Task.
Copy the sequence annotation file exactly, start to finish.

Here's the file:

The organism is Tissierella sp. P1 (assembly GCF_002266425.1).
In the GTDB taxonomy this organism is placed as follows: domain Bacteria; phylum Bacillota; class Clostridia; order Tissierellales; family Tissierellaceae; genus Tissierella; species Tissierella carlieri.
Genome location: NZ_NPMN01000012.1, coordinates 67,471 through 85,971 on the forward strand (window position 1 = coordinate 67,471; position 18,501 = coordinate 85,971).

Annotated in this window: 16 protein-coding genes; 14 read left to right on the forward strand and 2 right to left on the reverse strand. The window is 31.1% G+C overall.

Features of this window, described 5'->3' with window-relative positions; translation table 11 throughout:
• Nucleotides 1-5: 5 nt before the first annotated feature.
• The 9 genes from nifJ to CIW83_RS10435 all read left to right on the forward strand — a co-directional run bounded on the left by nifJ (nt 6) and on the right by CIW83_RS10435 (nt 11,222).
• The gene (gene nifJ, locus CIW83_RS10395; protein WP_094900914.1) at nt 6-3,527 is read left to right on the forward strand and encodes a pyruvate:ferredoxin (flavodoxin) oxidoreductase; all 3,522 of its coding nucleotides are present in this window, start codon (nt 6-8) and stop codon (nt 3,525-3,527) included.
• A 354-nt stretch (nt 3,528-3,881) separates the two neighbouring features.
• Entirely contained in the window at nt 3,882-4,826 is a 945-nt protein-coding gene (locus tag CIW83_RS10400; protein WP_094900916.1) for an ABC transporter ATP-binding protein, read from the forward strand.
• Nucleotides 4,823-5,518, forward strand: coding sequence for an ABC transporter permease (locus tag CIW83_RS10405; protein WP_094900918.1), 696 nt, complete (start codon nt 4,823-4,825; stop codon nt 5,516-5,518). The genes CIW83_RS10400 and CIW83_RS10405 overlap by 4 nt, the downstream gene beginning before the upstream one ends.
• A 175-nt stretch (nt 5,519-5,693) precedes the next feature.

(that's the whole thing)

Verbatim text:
The organism is Tissierella sp. P1 (assembly GCF_002266425.1).
In the GTDB taxonomy this organism is placed as follows: domain Bacteria; phylum Bacillota; class Clostridia; order Tissierellales; family Tissierellaceae; genus Tissierella; species Tissierella carlieri.
Genome location: NZ_NPMN01000012.1, coordinates 67,471 through 85,971 on the forward strand (window position 1 = coordinate 67,471; position 18,501 = coordinate 85,971).

Annotated in this window: 16 protein-coding genes; 14 read left to right on the forward strand and 2 right to left on the reverse strand. The window is 31.1% G+C overall.

Features of this window, described 5'->3' with window-relative positions; translation table 11 throughout:
• Nucleotides 1-5: 5 nt before the first annotated feature.
• The 9 genes from nifJ to CIW83_RS10435 all read left to right on the forward strand — a co-directional run bounded on the left by nifJ (nt 6) and on the right by CIW83_RS10435 (nt 11,222).
• The gene (gene nifJ, locus CIW83_RS10395; protein WP_094900914.1) at nt 6-3,527 is read left to right on the forward strand and encodes a pyruvate:ferredoxin (flavodoxin) oxidoreductase; all 3,522 of its coding nucleotides are present in this window, start codon (nt 6-8) and stop codon (nt 3,525-3,527) included.
• A 354-nt stretch (nt 3,528-3,881) separates the two neighbouring features.
• Entirely contained in the window at nt 3,882-4,826 is a 945-nt protein-coding gene (locus tag CIW83_RS10400; protein WP_094900916.1) for an ABC transporter ATP-binding protein, read from the forward strand.
• Nucleotides 4,823-5,518, forward strand: coding sequence for an ABC transporter permease (locus tag CIW83_RS10405; protein WP_094900918.1), 696 nt, complete (start codon nt 4,823-4,825; stop codon nt 5,516-5,518). The genes CIW83_RS10400 and CIW83_RS10405 overlap by 4 nt, the downstream gene beginning before the upstream one ends.
• A 175-nt stretch (nt 5,519-5,693) precedes the next feature.